Takia Starks and Danielle Gant are the scoring spark plugs, but defense remains what the Aggies usually do best.
Baylor's lone loss thus far was by one point to Wisconsin at the Paradise Jam in the Virgin Islands. Kim Mulkey's crew is rebounding well, and she might have the most versatile group of post players in the league.
So Baylor is really just a lost-focus-in-the-islands defeat away from being unbeaten. And if this team follows the same kind of trajectory it was on last season before Jhasmin Player was injured in February, Baylor might be the Big 12's best Final Four bet.
That won't sound good to Oklahoma, which is in the last season of Paris-palooza and getting all it could ask for from sisters Courtney (15.3 ppg, 12.8 rebounds per game) and Ashley (14.4, 10.2).
Just looking at the results so far, there's no reason to be pessimistic about OU. After all, its only losses are to the top two teams in the country: UConn and North Carolina. Plus, the schedule should be good for the Sooners, who face what appear to be the top two Big 12 North teams -- Kansas State and Iowa State -- at home this season. And the league tournament is in Oklahoma City.
Meanwhile, Oklahoma State raised question marks not just by losing at Arkansas-Little Rock but by doing so by 14 points (Dec. 6). However, it was one of just two defeats for the Cowgirls, who opened the season losing at Duke. Guard Andrea Riley, who led the Big 12 in scoring last season, is at it again this season, averaging a league-best 21.5 points.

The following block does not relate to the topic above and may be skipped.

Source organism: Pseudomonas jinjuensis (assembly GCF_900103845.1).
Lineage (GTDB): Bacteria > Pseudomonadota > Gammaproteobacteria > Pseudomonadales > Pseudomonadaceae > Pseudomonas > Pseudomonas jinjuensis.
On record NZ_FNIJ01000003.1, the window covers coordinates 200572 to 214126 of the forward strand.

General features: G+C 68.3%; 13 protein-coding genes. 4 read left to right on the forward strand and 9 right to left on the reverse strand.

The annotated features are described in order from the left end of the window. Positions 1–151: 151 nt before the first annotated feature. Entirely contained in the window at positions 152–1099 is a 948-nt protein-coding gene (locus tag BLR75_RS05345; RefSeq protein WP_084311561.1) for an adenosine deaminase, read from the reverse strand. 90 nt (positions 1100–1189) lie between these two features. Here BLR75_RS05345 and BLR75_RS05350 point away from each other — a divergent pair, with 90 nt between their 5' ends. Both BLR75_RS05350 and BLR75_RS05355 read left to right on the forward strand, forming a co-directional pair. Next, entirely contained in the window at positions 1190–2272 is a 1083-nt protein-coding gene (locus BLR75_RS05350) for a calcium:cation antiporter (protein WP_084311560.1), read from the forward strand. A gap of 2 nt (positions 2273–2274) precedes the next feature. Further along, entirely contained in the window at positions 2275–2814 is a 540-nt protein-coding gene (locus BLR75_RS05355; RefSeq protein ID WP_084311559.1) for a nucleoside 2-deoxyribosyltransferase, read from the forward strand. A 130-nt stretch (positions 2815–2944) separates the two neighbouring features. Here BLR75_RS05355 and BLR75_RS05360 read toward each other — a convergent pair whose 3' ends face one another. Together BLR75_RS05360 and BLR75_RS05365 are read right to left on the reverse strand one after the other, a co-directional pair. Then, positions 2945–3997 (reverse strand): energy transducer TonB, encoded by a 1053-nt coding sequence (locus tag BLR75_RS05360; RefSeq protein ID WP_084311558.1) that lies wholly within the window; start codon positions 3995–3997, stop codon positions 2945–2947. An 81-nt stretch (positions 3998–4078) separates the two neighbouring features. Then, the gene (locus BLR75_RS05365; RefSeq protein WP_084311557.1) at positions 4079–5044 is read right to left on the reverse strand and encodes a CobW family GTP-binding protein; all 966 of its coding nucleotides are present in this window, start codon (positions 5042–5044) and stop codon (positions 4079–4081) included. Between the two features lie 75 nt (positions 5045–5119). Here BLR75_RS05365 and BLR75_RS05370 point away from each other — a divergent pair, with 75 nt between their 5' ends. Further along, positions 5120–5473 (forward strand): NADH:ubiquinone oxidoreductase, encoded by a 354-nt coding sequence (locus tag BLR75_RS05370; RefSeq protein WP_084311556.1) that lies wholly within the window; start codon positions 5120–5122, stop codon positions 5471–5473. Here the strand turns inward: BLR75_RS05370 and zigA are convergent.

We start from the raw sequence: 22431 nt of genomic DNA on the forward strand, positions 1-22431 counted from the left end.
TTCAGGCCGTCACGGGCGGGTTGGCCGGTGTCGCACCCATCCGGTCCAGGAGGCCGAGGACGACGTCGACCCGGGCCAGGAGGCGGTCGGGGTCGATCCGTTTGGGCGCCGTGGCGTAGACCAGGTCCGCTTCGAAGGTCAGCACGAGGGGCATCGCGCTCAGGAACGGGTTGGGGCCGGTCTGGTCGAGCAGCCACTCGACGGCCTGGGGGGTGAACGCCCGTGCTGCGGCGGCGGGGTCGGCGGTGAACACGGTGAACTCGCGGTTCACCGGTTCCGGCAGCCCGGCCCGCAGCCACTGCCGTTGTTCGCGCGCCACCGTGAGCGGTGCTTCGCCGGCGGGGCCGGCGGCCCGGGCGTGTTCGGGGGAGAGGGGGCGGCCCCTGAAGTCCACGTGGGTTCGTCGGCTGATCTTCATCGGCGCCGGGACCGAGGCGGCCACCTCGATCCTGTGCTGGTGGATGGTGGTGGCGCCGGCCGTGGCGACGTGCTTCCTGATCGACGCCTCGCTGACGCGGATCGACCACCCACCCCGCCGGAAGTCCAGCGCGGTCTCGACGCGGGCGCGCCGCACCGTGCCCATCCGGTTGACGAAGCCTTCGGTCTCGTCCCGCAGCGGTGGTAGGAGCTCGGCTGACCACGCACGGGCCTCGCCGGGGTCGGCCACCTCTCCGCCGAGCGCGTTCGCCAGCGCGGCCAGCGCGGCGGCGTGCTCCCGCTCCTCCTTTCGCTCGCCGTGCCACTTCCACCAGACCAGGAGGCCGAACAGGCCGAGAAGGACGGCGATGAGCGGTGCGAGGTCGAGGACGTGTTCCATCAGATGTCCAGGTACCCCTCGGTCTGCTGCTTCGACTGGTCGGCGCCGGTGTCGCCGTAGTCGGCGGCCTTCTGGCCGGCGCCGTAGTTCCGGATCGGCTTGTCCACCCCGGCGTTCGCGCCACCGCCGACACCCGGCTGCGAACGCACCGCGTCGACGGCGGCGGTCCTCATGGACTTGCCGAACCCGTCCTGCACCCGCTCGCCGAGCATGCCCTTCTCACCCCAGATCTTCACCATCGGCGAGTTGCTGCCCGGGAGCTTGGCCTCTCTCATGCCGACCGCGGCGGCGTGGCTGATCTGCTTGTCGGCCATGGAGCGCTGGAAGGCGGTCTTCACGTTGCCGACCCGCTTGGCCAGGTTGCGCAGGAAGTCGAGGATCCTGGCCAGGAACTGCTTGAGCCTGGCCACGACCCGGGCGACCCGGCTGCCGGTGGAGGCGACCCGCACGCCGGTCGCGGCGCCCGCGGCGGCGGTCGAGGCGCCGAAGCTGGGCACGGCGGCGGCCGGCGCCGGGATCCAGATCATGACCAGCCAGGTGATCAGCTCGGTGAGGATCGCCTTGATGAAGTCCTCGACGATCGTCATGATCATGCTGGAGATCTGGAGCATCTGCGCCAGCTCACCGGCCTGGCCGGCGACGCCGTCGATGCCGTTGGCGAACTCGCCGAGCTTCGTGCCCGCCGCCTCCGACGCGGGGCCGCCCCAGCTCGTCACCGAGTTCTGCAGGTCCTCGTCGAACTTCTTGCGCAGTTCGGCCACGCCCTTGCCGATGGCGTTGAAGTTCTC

The Cowgirls' strength of schedule is a disappointing 164, according to Jerry Palm's site, but that's actually good compared to that of the league's lone undefeated team, Kansas State.
To paraphrase Marc Antony, as written by ol' Bill Shakespeare:
Friends, Texans, Midwesterners, lend me your ears;
I come not to bury K-State, nor to (excessively) praise it.
Here's the deal: The Wildcats won the Big 12 regular-season title last season and brought back four starters and still played a nonconference schedule that could be called -- if one were being charitable -- timid.
With an SOS of 219 -- worse than any other Big 12 school except Colorado -- K-State's 13-0 record entering conference play has to be taken with a grain of salt. Its cupcake schedule in November and December aside, the Wildcats play well as a team, play very well at home and have that "sum is greater than its parts" thing going on.
That last quality is what got Iowa State into the NCAA tournament last season despite two starters going down with torn ACLs. The Cyclones have much more depth this season, and might win some games during league play thanks to a defense that has played better than their renowned offense.
Anyway, the "slumber" party is about to start. And no one wants to be caught actually sleeping at this one. Some, though, will conk out. But several others will make it until daylight.
Mechelle Voepel is a regular contributor to ESPN.com. She can be reached at firstname.lastname@example.org.